The following is taken from Chinyere’s blog.  She stated it all so well, I asked if I could just post her here.  Enjoy!  When you are done, you should swing by Melissa’s blog to read all about Senegalese tea.


It is a huge continent, within which lies so much culture, so much life. I love my “home” and I am grateful for the God-given opportunity to see and learn from/about different countries in West Africa.

Although for the most part, people can generalize and say that, “Oh, its West Africa. Things are pretty similar across that region,” I would agree, but with a pinch of salt.

There have been a lot of things that have made my adjustment to Senegal easy because of the similarities it shares with Nigeria, such as the fact that people here drive on the right side of the road (as opposed to the left, which always seemed to throw my dear Tanzanian friend Melissa off guard). Also, the style of dressing, as well as food and its core ingredients are pretty similar. But… there in the similarities lie the things that make you realize “Chinyere, you are not in Nigeria. You are in Senegal.” And one of those things is food.

Here, the core ingredient is rice. Rice is eaten a lot! Basically, every authentic Senegalese lunch is rice. If it is with chicken, it is called Yassa poulet. If it is with fish (and there is a lot of fish here… yum!), it is called Chebujen (I spelled it as it is pronounced…that is probably not the correct spelling). These meals are prepared with some many spices and ingredients, and when served, they are served with cooked carrots, eggplant, cabbage, onions, peppers, bissap, and so much more.

But for me, the beauty of an authentic Senegalese meal is not really in the content, but in the way it is eaten. The meal is prepared and dished into a big tray, or bowl, and about four to six people (depending on how big the tray or bowl is) are assigned to that “plate” of food. Below is a picture of Chebujen that we ate this past week in Mbettite at a pastor’s home.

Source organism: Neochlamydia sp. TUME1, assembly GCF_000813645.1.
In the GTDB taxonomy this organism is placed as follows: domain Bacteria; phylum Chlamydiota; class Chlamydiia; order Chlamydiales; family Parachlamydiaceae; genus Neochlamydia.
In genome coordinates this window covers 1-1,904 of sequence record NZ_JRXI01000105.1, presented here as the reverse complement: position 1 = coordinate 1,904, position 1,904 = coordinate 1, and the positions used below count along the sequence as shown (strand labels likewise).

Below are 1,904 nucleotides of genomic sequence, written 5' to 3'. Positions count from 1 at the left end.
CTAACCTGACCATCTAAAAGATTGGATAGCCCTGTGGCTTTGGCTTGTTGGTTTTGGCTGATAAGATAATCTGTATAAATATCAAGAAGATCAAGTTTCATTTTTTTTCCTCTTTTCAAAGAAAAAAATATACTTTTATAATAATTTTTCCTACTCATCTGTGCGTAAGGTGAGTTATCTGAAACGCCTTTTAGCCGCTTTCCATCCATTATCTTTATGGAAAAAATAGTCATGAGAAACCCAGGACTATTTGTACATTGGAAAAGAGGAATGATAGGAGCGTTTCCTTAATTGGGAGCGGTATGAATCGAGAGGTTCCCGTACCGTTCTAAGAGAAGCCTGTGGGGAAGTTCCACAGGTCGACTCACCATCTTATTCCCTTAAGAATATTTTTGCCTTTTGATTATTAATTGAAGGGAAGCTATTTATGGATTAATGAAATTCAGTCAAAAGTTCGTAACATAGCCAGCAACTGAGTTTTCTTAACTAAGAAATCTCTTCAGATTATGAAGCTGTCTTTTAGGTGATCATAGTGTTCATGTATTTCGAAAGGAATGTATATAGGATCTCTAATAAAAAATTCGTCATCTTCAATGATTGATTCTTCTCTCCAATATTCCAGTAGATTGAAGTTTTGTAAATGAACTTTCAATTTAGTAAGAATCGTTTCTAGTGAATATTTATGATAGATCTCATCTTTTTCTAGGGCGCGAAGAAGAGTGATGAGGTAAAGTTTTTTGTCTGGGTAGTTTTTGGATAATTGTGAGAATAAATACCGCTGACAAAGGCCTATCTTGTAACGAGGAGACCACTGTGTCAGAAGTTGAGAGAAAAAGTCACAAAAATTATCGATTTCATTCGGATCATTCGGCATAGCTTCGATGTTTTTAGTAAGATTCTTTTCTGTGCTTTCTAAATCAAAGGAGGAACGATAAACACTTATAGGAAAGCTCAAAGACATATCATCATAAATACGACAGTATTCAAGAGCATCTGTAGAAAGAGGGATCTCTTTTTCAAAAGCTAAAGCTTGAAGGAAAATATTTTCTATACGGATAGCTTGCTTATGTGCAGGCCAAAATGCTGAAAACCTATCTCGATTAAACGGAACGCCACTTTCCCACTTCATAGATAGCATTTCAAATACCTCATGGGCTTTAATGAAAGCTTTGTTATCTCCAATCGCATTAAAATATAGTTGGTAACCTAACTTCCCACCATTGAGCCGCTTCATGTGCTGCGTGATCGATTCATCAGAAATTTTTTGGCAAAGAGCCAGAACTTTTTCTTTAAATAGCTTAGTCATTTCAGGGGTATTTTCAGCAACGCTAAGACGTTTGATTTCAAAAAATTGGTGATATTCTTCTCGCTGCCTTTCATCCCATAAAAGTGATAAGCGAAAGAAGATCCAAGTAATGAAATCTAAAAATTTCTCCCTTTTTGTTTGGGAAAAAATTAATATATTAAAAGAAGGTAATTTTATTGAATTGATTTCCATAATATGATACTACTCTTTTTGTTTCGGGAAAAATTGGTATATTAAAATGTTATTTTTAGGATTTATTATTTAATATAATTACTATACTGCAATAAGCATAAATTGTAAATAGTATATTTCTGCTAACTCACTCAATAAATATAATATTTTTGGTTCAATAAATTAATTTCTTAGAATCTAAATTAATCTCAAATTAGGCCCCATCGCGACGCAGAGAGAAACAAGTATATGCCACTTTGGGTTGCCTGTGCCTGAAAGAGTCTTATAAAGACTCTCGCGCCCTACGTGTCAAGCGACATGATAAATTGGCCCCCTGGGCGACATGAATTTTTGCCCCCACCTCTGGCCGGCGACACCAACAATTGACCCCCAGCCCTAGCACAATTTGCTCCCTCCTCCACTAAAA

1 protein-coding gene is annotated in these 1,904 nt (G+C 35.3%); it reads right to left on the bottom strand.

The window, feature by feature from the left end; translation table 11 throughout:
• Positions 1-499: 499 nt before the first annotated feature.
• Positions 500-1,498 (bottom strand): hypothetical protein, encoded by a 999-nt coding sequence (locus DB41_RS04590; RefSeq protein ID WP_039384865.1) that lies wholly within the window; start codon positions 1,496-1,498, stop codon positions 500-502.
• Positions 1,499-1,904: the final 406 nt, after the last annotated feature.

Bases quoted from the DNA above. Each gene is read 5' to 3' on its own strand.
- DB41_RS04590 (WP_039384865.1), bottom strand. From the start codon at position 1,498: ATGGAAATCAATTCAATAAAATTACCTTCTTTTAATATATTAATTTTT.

Normally, you are to enjoy this meal with your hands (but people use spoons as well… OK. I have been using a spoon). You do this by taking some of the food with your fingers and squeezing it into a ball in your hand. Skillfully, you then put this ball in your mouth. I have tried on countless occasions to do this without making a mess, but I have not mastered the skill yet… but I am working on it J.

I appreciate this so much for various reasons…

1) it fosters sharing… there is nothing like sharing a plate of food with people you know, or people you don’t. It breaks down walls, and builds a sense of community. 



2) The way the food is dished, the rice is spread all over the tray and then the “fun stuff” like vegetables, or sweet potatoes, or chicken or fish are placed in the center. Every one is to eat what is in front of them. This means that you do not reach across the tray to take rice or any other food item from another part of the tray. This means that if all the carrots are to your part of the tray, you have a responsibility to break that up into enough pieces to share it with everyone. Isnt that just wonderful?

3) Thirdly, I certainly appreciate the fact that I am not required to finish all that is infront of me. Eating from a huge tray or bowl like this, means you can stop whenever you are done and you do not have to worry about leftovers being wasted, because someone else will eat it!


    And then after a good ol’ Senegalese meal, you drink Senegalese tea!